8 thoughts on “N Greeley Ave & Buffalo St, 1949

  1. This is 2 years after my house was built. Most of the homes in this neighborhood were built in the 40s, but a few in the 50s. Would love to see what it looked like in the 30s. I’ve heard it was a walnut orchard. I am pretty sure which house was the farm house — it still has a giant walnut tree on the property.

  2. This is my corner.

    Here is an approximate view today from Google: bit.ly/15NJjsR

    My house and my neighbors’ were build in the mid-20s, which is also my sense when the “burrage tract” was developed. But Laura I think you may be right about the bluff area west of Greeley.

    What has changed from this picture is mostly the landscaping. The image here shows tall doug fir trees in the front lawns of 7134 and 7146 n greeley (on the left of the photo). By their size they are dozens of years old but hardly “old growth”. These are gone today, but other trees and shrubs have sprung up.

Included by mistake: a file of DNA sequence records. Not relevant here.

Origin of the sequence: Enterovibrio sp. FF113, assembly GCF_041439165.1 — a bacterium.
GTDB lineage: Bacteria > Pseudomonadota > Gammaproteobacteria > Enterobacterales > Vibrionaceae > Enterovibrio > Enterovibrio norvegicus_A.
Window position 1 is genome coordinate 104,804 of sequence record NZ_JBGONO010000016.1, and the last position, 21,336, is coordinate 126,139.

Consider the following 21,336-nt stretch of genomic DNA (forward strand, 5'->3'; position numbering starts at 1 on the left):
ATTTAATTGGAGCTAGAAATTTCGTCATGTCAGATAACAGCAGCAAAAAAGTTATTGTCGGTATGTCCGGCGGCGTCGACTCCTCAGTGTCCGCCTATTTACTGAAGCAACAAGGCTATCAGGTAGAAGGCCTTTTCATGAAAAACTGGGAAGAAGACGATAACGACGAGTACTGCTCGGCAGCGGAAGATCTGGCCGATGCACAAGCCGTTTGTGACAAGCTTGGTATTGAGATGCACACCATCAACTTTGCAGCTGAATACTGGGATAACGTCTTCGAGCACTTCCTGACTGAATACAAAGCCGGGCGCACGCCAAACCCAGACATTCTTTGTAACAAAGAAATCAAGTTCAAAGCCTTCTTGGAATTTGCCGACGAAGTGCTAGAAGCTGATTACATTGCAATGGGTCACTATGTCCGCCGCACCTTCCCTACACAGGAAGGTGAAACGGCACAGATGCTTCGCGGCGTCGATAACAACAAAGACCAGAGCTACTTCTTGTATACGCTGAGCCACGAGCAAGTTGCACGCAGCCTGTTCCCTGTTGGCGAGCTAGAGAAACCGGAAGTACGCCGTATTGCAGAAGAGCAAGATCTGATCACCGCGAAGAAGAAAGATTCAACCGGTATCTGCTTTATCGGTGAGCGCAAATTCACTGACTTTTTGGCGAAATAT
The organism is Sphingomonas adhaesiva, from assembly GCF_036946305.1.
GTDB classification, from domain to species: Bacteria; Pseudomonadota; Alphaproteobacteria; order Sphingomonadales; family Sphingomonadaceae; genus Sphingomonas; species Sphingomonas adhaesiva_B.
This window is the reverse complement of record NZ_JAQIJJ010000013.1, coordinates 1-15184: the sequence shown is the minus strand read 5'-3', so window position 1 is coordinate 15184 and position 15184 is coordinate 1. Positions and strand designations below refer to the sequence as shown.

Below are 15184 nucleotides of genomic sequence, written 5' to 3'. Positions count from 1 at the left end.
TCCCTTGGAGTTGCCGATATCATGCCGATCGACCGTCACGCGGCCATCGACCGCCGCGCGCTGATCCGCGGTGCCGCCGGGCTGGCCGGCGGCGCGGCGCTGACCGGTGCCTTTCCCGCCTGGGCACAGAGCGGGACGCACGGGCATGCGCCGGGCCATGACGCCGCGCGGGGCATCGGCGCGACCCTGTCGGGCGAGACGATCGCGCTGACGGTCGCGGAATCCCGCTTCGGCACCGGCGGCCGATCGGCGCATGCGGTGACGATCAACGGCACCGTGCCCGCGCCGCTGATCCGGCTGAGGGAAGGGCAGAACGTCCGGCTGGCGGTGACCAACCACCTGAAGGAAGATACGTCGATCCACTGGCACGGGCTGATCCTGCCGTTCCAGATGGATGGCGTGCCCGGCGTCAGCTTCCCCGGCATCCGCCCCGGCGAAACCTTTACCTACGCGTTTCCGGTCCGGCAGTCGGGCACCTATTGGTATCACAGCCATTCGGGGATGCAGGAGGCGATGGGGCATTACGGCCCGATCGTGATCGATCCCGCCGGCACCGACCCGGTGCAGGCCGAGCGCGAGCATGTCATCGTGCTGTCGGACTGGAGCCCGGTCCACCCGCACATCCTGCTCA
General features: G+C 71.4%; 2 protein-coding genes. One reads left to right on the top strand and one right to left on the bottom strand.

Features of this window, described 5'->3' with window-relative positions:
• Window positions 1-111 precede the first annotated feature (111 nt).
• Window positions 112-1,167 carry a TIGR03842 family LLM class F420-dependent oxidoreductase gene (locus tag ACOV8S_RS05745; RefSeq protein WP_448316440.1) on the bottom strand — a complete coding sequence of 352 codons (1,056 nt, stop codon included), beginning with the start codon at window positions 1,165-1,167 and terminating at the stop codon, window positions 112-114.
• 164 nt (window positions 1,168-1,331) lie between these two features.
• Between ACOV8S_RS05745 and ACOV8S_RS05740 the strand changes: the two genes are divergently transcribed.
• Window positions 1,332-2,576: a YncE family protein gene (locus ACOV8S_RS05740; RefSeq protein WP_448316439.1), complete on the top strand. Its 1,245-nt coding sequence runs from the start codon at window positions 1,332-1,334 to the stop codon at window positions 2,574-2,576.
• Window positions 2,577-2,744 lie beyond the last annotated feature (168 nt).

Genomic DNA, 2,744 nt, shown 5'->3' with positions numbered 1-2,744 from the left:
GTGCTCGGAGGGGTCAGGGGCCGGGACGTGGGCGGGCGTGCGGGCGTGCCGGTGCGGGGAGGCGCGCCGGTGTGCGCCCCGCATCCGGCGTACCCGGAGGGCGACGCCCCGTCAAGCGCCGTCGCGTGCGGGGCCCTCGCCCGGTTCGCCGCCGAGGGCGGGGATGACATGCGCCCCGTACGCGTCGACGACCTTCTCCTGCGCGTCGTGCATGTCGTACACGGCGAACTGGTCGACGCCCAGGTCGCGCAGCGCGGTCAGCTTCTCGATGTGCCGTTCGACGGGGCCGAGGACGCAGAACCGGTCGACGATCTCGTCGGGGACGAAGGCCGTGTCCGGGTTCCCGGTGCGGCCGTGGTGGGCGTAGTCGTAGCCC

Today there are fewer telephone/streetcar poles – this picture shows one in front of every house practically but that isn’t true today. I wonder why we needed so many poles back then?

    I see also the streetcar tracks are gone by this time.

    I’m curious, are any other shots in the file that might show a better view of the houses?

  3. Catenary poles are there to support the overhead wires for streetcar/bus.

    While there *do* seem to be more poles, the visual difference is partially an illusion due to the difference in depth of field between the old photo and the modern street view. Count the number of houses visible and you’ll see what I mean.

    One theory for the necessity of more poles would be the increased carrying capacity – the old photo poles have 4 crossbars vs. 1 today.

    Brian, this is a former streetcar route that has been converted to electric bus (trackless trolley). You can see the dual overhead wires.

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